New US counter-terrorism strategy focuses more on homeland security

13:45, July 05, 2011      

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The United States will continue to perceive al-Qaeda and its affiliates as a primary security threat and will pay more attention to native terrorists radicalized by al-Qaeda ideology, according to the new National Strategy for Counter-Terrorism recently released by the U.S. government.

"This is the first counter-terrorism strategy that designates the homeland as a primary area of emphasis in our counter-terrorism efforts. Going forward, we will be mindful that if our nation is threatened, our best offense will not always be deploying large armies abroad but delivering targeted, surgical pressure to the groups that threaten us," said John Brennan, a homeland security and counter-terrorism advisor to U.S. President Barack Obama.

There are at least two reasons why the new strategy emphasizes the threat of homeland terrorism. First, the terrorism threat facing the United States has not diminished despite the death of Osama bin Laden. The decentralized al-Qaeda network has made it more difficult for U.S. counter-terrorism forces to find an effective target, and the sustained pressure against al-Qaeda in Afghanistan and Pakistan has forced the group to launch more terrorist attacks from inside the United States. Second, Obama is expected to seek re-election in 2012 and therefore must first ensure the safety of the American people, otherwise his major achievement of killing bin Laden will come to naught.

The Obama Administration's new strategy shows a significant reduction trend compared with the Bush Administration's counter-terrorism strategy in 2006. Obama has focused the Bush Administration's "global war on terror" on Afghanistan and Pakistan since taking power. The United States will further shift attention to prevent domestic terrorist threats along with the withdrawal of U.S. troops from Afghanistan. The counter-terrorism picture of the new strategy is very wide in range, including the United States, South Asia, the Arabian Peninsula, East Africa, Southeast Asia and Central Asia, which is still a "global terrorism picture." However, Obama stressed avoiding the use of large-scale armies coupled with greater reliance on cooperation between Special Forces and intelligence agencies, and the use of unmanned aerial vehicles to launch high-precision and low-cost anti-terrorism strikes. This reduction trend is due to differences in concepts and the economic and financial pressure currently in the United States.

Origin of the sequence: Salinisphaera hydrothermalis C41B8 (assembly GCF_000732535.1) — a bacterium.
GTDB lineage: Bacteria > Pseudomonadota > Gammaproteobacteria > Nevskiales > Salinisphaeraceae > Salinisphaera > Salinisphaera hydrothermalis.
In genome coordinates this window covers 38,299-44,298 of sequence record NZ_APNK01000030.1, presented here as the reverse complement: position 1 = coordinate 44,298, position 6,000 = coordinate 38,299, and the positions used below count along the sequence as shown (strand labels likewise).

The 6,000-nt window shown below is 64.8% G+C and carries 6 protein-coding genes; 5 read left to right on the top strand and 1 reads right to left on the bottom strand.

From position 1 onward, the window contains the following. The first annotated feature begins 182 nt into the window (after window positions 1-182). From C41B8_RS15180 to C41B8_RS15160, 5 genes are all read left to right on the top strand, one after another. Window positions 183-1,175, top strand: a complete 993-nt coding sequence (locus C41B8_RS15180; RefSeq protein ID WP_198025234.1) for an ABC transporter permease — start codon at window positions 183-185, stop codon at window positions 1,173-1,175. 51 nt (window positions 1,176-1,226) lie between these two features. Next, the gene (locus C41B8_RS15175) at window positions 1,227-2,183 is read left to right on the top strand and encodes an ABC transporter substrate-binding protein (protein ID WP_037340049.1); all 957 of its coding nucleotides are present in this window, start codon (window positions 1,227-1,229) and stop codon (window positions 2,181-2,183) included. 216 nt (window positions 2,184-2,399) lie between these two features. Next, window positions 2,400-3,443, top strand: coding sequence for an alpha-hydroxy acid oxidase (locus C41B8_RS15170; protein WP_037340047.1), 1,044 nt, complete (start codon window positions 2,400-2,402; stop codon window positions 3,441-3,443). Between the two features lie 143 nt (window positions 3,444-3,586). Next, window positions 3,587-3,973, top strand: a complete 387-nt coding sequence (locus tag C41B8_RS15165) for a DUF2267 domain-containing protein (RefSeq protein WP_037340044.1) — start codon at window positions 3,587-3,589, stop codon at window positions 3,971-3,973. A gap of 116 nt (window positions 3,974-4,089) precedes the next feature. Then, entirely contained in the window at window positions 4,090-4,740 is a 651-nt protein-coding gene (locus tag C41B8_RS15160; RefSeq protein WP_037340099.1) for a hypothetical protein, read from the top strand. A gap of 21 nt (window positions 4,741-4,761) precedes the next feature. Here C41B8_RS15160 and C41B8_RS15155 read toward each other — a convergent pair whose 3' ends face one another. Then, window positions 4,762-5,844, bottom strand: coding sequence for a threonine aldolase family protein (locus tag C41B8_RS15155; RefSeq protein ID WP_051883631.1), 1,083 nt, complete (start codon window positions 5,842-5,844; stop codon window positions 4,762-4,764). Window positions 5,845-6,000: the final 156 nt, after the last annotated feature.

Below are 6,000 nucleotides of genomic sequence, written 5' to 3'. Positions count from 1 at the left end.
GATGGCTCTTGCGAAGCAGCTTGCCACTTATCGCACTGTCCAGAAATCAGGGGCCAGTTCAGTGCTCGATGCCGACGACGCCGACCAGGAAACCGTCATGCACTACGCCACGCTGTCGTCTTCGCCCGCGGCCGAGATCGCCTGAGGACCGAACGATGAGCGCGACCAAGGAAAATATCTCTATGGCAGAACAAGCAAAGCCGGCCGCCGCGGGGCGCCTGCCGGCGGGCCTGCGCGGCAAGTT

In a wider perspective, it is clear that the United States currently has a more important global strategic goal than the fight against terrorism. The goal of the United States in the past decade can be defined as "the fight against terrorism," but the United States is unwilling to use the same definition for its goal for the decade ahead. Although the fight against terrorism has helped the United States expand its global strategic layout, the continued fight against terrorism has after all undermined its power and some of its actions taken under the cover of fighting against terrorism have led to discontent from around the world. The international financial crisis over recent years has further weakened the hard and soft power of the Untied States. U.S. politicians and the masses are both deeply aware that the country's top agenda is to revive the economy and to cope with challenges more effectively.

The new strategy of the United States does not comment on its policies related to the fight against terrorism. To the Untied States, the fight against terrorism has yet to end. When bin Laden was alive, the fight against terrorism was "a war between a country and a person," and after bin Laden was killed, the fight became "a war between a country and a type of ideology."

Those who celebrated the killing of bin Laden in front of the White House on the evening of May 1 were mostly the youth, while the older generation just silently stood aside. One person from the older generation said they did not think it was morally appropriate to celebrate a person's death and was deeply aware that the war is far from coming to an end. In terms of the sources of terrorism, the current U.S. administration likes to stress the intrinsic factors instead of mentioning their relevance to the diplomatic policies adopted by the United States.

By People's Daily Online
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